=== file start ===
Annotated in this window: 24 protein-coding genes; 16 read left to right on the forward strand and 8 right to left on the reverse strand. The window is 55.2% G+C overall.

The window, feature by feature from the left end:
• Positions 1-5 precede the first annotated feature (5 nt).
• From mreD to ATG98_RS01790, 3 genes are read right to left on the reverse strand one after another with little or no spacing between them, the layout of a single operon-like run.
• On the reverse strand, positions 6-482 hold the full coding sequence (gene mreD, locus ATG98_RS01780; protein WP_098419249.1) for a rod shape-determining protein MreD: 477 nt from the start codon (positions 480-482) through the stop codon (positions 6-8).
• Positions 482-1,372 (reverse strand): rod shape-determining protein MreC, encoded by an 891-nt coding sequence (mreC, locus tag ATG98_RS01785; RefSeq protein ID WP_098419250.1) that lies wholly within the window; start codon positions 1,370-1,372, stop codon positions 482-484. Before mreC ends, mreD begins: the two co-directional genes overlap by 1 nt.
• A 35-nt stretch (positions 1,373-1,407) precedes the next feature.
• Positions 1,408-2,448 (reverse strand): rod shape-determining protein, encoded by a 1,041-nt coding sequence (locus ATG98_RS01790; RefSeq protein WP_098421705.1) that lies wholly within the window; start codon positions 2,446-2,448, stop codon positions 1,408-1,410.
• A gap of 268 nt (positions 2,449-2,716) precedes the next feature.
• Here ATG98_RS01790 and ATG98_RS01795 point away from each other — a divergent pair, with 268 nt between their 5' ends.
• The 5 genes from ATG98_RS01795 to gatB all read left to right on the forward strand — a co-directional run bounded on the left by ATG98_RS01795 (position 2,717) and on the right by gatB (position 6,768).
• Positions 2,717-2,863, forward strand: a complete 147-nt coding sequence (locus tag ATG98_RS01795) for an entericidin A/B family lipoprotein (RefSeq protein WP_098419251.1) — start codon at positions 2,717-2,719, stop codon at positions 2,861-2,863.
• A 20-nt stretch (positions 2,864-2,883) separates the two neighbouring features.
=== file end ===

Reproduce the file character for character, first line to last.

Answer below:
Annotated in this window: 24 protein-coding genes; 16 read left to right on the forward strand and 8 right to left on the reverse strand. The window is 55.2% G+C overall.

The window, feature by feature from the left end:
• Positions 1-5 precede the first annotated feature (5 nt).
• From mreD to ATG98_RS01790, 3 genes are read right to left on the reverse strand one after another with little or no spacing between them, the layout of a single operon-like run.
• On the reverse strand, positions 6-482 hold the full coding sequence (gene mreD, locus ATG98_RS01780; protein WP_098419249.1) for a rod shape-determining protein MreD: 477 nt from the start codon (positions 480-482) through the stop codon (positions 6-8).
• Positions 482-1,372 (reverse strand): rod shape-determining protein MreC, encoded by an 891-nt coding sequence (mreC, locus tag ATG98_RS01785; RefSeq protein ID WP_098419250.1) that lies wholly within the window; start codon positions 1,370-1,372, stop codon positions 482-484. Before mreC ends, mreD begins: the two co-directional genes overlap by 1 nt.
• A 35-nt stretch (positions 1,373-1,407) precedes the next feature.
• Positions 1,408-2,448 (reverse strand): rod shape-determining protein, encoded by a 1,041-nt coding sequence (locus ATG98_RS01790; RefSeq protein WP_098421705.1) that lies wholly within the window; start codon positions 2,446-2,448, stop codon positions 1,408-1,410.
• A gap of 268 nt (positions 2,449-2,716) precedes the next feature.
• Here ATG98_RS01790 and ATG98_RS01795 point away from each other — a divergent pair, with 268 nt between their 5' ends.
• The 5 genes from ATG98_RS01795 to gatB all read left to right on the forward strand — a co-directional run bounded on the left by ATG98_RS01795 (position 2,717) and on the right by gatB (position 6,768).
• Positions 2,717-2,863, forward strand: a complete 147-nt coding sequence (locus tag ATG98_RS01795) for an entericidin A/B family lipoprotein (RefSeq protein WP_098419251.1) — start codon at positions 2,717-2,719, stop codon at positions 2,861-2,863.
• A 20-nt stretch (positions 2,864-2,883) separates the two neighbouring features.